Libertarias

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“More like sitting through an earnest lecture in Politics 1.0.1, at a college of dubious merit. “

Like most civil wars, the Spanish one was a nasty, brutal affair that split families as well as the nation. Not that you’d know it from this, which suggests the citizens were entirely behind the anarchist forces: odd how the opposing Fascist forces not only prevailed, but then held power for close to 40 years. You don’t do that without significant popular support. Putting that aside (for the moment), this is the story of Maria (Gil), a young nun ‘liberated’ from her convent as the Civil War gets under way, amid a wave of anti-religious fervour. Initially just trying to get home to Zaragosa, she’s escorted by militant militia woman Pilar (Belen), and eventually decides to join their female fighting force and take up arms against the Fascists. That puts them at odds not just with the men in charge, but many of their own sex, who would rather see them doing laundry and providing ancilliary support, rather than in the front lines.

Actually, I can see from this why they lost, because this comes across as a bunch of idealistic anarchists, playing at soldiers, and going up against the real thing. The results were hardly surprising (and I also note the hypocrisy on view, in a society which professes the equality of men and women, while actively discriminating against the latter). It’s not an area of history with which I’m all that familiar, and the lead actresses did a good job with what were really paper-thin characters – oh, look, it’s a prostitute with a heart of gold. When it sticks to the central group, it’s a lot more successful than when it tries to broaden things out, for example by the inclusion of a former priest with the hots for Maria. It’s also way too heavy-handed with the politics and political symbolism, and the final section, while certainly an effective illustration of the brutality present in armed conflict, comes out of nowhere and jars badly with the tone set by the rest of the film.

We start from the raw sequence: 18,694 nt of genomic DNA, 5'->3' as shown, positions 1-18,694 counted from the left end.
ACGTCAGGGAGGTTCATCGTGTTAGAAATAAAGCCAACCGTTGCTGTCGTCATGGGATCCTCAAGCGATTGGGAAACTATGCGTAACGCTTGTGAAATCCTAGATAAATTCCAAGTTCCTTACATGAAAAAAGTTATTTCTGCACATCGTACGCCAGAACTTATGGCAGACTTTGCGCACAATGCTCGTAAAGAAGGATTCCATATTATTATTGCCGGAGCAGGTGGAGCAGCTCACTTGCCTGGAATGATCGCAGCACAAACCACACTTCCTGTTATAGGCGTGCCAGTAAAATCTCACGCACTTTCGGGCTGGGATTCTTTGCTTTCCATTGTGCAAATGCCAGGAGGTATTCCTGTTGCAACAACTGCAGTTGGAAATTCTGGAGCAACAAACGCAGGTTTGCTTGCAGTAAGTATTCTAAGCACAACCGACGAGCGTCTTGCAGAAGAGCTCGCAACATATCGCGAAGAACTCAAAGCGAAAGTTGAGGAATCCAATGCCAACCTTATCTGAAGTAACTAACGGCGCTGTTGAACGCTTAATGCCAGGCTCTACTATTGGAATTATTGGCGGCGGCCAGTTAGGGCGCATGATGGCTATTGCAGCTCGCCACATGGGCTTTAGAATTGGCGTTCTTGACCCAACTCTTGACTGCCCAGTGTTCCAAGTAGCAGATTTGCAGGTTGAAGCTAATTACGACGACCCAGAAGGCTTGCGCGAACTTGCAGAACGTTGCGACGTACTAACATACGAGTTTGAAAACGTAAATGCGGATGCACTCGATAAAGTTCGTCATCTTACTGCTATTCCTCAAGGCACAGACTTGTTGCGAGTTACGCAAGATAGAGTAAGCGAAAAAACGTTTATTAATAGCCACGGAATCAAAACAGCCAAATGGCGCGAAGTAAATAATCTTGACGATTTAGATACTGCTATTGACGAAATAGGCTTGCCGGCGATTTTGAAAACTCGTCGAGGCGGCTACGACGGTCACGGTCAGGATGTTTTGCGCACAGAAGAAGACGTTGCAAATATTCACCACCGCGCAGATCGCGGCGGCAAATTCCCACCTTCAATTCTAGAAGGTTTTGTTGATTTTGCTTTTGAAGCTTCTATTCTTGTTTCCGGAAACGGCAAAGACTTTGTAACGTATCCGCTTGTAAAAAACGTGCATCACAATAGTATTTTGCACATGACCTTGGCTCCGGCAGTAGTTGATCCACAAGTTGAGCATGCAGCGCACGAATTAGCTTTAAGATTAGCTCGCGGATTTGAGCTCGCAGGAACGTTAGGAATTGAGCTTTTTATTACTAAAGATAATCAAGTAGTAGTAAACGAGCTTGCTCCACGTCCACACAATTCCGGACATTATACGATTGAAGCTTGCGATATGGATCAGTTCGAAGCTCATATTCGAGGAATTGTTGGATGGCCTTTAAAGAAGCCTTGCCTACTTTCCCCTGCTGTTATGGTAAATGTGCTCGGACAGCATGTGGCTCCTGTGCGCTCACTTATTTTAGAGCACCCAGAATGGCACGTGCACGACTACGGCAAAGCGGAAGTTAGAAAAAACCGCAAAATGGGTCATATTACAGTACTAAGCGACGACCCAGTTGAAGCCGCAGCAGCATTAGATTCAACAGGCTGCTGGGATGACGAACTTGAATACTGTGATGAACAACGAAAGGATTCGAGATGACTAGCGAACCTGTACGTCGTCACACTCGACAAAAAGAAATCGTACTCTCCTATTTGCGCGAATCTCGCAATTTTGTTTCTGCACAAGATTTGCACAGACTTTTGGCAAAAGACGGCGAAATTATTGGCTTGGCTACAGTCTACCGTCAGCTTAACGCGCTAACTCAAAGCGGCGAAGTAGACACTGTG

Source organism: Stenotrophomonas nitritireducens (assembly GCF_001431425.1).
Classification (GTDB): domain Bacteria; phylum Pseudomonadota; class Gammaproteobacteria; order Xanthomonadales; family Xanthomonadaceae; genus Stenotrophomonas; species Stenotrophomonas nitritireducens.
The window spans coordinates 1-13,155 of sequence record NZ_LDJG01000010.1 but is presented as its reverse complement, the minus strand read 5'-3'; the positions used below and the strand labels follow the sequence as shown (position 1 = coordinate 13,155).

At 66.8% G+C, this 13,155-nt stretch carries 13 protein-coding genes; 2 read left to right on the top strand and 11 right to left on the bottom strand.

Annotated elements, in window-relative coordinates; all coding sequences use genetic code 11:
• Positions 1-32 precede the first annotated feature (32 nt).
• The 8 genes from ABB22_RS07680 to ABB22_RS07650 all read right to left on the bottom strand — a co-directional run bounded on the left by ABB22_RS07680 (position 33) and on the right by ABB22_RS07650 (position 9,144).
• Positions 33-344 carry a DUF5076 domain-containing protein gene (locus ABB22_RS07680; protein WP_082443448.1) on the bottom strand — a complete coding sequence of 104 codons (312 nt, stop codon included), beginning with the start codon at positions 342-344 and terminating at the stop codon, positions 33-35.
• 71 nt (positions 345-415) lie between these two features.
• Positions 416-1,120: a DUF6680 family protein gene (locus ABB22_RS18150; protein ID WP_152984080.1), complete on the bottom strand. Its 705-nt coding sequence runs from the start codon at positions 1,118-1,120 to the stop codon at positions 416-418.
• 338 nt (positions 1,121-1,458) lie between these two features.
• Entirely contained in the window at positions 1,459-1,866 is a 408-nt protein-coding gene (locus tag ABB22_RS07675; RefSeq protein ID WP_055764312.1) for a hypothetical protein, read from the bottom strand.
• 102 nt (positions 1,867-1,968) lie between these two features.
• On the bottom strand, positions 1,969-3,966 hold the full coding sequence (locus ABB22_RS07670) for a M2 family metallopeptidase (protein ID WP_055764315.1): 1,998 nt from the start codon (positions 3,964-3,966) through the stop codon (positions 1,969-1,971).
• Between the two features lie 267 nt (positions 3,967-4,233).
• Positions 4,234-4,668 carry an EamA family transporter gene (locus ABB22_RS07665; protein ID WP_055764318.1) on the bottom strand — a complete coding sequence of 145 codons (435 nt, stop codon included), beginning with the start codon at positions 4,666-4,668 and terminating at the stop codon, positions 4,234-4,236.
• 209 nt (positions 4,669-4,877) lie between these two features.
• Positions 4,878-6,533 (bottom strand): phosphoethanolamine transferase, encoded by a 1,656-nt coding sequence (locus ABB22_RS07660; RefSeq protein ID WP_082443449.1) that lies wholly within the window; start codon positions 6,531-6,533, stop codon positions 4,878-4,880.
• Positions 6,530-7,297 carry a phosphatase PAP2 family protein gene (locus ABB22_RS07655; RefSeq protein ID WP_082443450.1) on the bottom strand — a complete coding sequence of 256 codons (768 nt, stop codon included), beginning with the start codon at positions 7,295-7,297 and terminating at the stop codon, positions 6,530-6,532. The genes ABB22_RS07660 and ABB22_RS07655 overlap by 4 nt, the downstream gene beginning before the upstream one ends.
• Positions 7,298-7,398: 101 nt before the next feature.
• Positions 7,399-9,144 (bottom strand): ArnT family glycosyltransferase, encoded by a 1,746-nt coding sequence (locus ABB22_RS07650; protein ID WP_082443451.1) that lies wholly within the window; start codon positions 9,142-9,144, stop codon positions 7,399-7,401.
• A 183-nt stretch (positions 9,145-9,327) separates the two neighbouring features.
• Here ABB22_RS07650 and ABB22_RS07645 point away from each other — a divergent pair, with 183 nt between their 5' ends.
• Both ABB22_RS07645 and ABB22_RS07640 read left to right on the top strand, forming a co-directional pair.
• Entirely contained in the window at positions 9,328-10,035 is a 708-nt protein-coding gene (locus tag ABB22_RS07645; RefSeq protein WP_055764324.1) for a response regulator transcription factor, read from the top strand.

There are a few moments which do stand out, such as Maria lecturing the Fascist troops with Anarchist propaganda through a megaphone – that goes about as well as you’d expect. But the bulk of its over two-hour running time is a chore, with a story that feels built around and forced into making its political points, and is only loosely masquerading as entertainment.

Dir: Vicente Aranda
Star: Ariadna Gil, Ana Belen, Victoria Abril, Blanca Apilanez

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